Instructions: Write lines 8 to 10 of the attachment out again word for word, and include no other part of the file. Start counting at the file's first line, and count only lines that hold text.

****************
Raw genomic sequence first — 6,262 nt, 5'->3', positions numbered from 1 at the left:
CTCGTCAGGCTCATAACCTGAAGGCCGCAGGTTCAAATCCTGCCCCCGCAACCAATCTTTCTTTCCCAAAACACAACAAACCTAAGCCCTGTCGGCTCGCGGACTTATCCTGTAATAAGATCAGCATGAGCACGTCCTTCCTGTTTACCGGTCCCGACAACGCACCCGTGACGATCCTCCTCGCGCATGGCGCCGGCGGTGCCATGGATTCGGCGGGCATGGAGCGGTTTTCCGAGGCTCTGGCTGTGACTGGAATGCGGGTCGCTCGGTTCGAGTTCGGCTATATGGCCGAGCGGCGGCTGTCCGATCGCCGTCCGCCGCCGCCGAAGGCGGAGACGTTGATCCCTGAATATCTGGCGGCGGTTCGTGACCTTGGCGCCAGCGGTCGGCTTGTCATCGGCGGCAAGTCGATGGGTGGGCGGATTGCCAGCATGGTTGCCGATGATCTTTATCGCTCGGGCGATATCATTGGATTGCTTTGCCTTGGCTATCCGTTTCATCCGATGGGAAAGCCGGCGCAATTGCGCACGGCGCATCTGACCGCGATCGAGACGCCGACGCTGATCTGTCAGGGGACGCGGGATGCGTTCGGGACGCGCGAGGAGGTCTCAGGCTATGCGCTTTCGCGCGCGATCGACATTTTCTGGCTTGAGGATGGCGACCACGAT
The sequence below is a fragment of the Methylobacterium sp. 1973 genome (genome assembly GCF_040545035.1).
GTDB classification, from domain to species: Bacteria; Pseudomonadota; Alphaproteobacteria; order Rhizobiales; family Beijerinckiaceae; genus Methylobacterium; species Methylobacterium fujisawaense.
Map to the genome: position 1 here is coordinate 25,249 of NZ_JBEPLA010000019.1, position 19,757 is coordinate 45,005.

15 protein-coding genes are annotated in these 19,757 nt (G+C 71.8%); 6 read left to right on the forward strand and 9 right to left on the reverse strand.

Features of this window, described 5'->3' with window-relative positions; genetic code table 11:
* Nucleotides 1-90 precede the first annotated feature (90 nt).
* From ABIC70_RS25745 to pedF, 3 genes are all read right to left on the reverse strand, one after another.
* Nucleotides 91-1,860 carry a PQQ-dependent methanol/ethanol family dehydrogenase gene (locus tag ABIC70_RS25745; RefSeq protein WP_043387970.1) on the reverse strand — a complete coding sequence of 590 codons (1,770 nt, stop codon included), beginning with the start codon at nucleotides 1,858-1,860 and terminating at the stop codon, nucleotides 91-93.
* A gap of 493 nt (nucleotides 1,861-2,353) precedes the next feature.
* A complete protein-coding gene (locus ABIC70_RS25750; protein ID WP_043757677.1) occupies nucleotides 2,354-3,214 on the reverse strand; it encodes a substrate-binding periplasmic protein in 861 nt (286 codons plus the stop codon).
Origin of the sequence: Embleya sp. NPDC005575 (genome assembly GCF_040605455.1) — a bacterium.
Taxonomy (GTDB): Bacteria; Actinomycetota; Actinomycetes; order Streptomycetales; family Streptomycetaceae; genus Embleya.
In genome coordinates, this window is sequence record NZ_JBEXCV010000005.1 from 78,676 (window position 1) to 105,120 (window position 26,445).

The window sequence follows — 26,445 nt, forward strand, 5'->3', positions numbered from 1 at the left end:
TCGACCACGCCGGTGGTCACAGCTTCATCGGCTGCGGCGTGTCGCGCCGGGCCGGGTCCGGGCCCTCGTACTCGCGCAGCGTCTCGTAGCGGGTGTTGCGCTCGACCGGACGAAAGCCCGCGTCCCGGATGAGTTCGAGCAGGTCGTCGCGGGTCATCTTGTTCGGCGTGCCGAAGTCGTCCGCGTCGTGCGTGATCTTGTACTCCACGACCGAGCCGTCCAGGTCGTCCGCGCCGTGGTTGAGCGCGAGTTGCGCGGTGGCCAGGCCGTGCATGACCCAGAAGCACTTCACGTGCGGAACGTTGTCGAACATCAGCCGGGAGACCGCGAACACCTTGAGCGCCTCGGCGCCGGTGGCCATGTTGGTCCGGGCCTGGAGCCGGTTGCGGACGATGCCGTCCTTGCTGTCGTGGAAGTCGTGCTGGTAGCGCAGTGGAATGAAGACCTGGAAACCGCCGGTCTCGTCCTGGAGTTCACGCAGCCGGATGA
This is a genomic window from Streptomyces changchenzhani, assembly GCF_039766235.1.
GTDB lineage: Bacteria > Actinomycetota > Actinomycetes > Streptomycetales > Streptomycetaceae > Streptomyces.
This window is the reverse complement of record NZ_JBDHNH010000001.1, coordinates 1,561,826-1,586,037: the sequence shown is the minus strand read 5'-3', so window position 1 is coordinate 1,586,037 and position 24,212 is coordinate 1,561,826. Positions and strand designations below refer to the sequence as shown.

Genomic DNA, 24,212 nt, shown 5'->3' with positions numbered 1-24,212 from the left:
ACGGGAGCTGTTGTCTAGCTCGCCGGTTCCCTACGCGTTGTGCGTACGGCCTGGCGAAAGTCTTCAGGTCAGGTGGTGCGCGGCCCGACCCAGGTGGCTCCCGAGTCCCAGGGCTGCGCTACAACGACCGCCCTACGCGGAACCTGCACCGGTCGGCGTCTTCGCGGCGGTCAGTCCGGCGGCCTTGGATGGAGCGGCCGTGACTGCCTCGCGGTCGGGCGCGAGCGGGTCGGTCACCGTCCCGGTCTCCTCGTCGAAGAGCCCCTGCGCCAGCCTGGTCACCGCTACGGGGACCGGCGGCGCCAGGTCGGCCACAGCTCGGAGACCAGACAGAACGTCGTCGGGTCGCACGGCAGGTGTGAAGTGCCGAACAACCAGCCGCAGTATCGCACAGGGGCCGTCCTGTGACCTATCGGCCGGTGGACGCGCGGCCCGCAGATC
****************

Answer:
* Nucleotides 1-90 precede the first annotated feature (90 nt).
* From ABIC70_RS25745 to pedF, 3 genes are all read right to left on the reverse strand, one after another.
* Nucleotides 91-1,860 carry a PQQ-dependent methanol/ethanol family dehydrogenase gene (locus tag ABIC70_RS25745; RefSeq protein WP_043387970.1) on the reverse strand — a complete coding sequence of 590 codons (1,770 nt, stop codon included), beginning with the start codon at nucleotides 1,858-1,860 and terminating at the stop codon, nucleotides 91-93.